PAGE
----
There are countless tangible ways that God shows his love first- I only have to turn my head to count about fifty ways I can see God's love right in front of me- and that's not even thinking very hard.
All this is why God can command love. He gives us some pretty convincing reasons why we should love him, so why is it still so hard?? I have been asking myself this very question this lent.
I'll reflect on one way it may be hard to love him (based on Pope Benedict's Deus Caritas Est) in the next Lenten reflection .
Saturday, February 20, 2010
Remember when I said Pope Benedict XVI posed an interesting question of whether love can be commanded? It's in the bible, so it's true- God commands us to love him, and our neighbor. But when you think about, how can God or anyone just say: you must love me! If we ever heard anyone say that, we would probably laugh at them for saying such an impossible thing. Yet, I've never batted an eye when I've heard Jesus say it in the Gospel. Until now.
Sorry to leave you with this cliff hanger, but I have to attend to my other duties. I will resume this reflection tomorrow.
Friday, February 19, 2010
That Guy in the big white hat is always ruining our fun! He did it again to the innocent tree hugging movie, Avatar. Or so the media has informed me. I had to chuckle at the Catholic hater's reaction to the Vatican's movie review. "Vatican Slams Avatar" and Vatican Hard to Please" headlines reveal more about the author than the truth about the issue. I know this is a really late movie review since I will probably be on DVD soon, but I happened so see it last night for the first time.
The truth is, I did like Avatar. It was nonstop excitement and compared to most movies for adults nowadays that are basically soft porn, or extreme violence, this movie didn't make me want to turn away out of concern for my soul. However, I am glad that I got a tiny warning about it's Pantheistic theme before I saw it.
My Mom, my three sisters and I went on a girl's night out to go out to dinner and see a movie. I haven't been to a movie since before Analee was born and was craving some buttery popcorn, coke and a big screen. I heard such good things about Avatar- even Mom and Katie had seen it already and said it was good, so it was decided we would see it. At dinner, Mom mentioned that the Vatican had some reservations about the movie because of it's pantheistic themes. While watching the movie, I could see why the Vatican had objections. They weren't just themes of nature worship- there was nature worship- to the fullest extent. Usually if there is a religious person in a movie nowadays, they are always an unimportant character, or the antagonist. So when the plot began developing in Avatar with the protagonist having a conversion to tree worshiping, and all the "good guys" praying and singing in full out adoration to a tree- on more than one occasion in the movie, I was caught off guard. It made me down right uncomfortable.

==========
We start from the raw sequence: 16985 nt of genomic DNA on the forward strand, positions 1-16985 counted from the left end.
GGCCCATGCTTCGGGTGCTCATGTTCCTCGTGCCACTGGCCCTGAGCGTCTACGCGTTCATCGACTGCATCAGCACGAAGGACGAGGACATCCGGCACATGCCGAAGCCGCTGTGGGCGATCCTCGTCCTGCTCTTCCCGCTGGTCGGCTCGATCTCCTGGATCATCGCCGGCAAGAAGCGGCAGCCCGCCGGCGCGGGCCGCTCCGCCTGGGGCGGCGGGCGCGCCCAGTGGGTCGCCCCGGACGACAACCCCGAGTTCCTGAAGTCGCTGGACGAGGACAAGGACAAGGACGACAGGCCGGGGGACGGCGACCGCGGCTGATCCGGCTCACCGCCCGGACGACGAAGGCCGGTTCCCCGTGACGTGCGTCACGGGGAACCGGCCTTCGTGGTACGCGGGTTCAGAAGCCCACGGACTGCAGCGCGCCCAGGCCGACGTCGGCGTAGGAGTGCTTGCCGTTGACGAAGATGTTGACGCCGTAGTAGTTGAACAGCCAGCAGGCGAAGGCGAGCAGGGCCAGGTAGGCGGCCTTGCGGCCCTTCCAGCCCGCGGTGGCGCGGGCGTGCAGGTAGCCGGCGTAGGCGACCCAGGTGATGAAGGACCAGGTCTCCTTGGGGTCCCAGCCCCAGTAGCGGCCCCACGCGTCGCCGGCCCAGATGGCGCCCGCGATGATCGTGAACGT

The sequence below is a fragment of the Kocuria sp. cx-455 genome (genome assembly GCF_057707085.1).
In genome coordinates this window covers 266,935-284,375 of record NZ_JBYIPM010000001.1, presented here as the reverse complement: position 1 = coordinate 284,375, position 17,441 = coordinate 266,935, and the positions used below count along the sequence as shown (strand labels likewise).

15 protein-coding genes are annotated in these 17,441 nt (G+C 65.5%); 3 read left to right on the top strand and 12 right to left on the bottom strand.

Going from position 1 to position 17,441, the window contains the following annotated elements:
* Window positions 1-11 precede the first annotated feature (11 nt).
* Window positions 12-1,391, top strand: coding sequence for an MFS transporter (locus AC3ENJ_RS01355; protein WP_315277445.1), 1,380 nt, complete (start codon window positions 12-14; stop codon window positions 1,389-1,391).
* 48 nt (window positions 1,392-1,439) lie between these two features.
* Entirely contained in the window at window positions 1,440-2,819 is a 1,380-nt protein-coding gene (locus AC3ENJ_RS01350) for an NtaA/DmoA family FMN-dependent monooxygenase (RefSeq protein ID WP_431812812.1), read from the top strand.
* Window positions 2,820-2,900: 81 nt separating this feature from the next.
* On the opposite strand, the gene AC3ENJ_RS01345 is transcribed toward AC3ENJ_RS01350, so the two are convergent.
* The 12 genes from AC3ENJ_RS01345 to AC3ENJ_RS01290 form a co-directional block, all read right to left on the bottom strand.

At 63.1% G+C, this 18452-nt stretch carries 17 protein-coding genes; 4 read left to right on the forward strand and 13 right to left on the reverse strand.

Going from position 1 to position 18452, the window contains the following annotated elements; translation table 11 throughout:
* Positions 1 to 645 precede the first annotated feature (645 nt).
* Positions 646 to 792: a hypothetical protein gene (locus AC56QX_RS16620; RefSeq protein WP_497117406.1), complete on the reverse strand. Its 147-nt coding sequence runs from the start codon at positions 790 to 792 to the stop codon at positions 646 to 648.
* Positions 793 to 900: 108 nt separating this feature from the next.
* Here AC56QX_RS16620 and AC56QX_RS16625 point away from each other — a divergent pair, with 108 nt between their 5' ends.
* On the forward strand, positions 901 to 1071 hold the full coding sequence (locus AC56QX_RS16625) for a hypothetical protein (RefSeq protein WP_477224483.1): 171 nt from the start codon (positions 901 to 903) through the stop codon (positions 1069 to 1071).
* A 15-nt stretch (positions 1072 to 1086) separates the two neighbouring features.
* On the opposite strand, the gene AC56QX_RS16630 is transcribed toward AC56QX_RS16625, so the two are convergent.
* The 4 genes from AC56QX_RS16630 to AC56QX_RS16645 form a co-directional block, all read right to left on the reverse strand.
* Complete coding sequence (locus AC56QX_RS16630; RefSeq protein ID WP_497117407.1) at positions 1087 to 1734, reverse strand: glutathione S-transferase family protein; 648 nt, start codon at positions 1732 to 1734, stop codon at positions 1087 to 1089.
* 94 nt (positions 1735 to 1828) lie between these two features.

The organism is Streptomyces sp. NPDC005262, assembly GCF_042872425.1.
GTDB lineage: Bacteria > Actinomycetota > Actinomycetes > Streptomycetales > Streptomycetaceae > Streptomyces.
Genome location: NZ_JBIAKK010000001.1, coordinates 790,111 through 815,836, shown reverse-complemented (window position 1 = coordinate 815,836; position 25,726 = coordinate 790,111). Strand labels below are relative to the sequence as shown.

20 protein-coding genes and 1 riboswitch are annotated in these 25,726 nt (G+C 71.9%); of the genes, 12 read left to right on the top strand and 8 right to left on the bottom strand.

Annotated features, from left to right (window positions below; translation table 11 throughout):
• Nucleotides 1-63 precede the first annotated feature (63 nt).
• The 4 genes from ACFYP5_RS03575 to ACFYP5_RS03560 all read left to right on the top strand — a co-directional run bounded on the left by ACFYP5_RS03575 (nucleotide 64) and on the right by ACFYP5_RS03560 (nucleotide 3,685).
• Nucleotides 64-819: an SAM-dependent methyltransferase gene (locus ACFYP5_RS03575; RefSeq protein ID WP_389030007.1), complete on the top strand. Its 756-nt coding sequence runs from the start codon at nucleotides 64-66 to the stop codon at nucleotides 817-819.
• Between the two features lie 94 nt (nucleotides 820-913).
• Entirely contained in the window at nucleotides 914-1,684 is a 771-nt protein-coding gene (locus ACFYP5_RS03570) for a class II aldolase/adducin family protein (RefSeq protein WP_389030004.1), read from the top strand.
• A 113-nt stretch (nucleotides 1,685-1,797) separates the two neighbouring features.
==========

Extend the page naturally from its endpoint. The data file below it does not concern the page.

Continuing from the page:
Religion being praised in a blockbuster? Preposterous!
Not so, says Pope Benedict XVI. Apparently, there has been a shift in a modern culture from being eco-friendly, to eco-obsessed, to eco worshiping. I snatched this quote from this website to illustrate the Holy Father's views.
In a recent World Day of Peace message, the pontiff warned against any notions that equate human person and other living things. He said such notions “open the way to a new pantheism tinged with neo-paganism, which would see the source of man’s salvation in nature alone.”Personally, I have not seen this new religion forming in our culture yet, but I have seen a fair share of people who equate the worth of a human with the worth of animals and nature (mostly animals).
Have you seen Avatar? Any good or bad critique you'd like to share? And what about this new religion- have you seen signs of it in our world?
I would love to hear your thoughts. I do love all comments!
Lenten Reflection #3
God's love displayed to us through the Eucharist is given not only to me or you, but to all believing Christians. Because the Eucharist makes us one body with Christ, it also makes us one body with each other who belong to Christ. Thus, intertwining the two commandments of love and making one impossible to do without the other.
Wednesday, February 17, 2010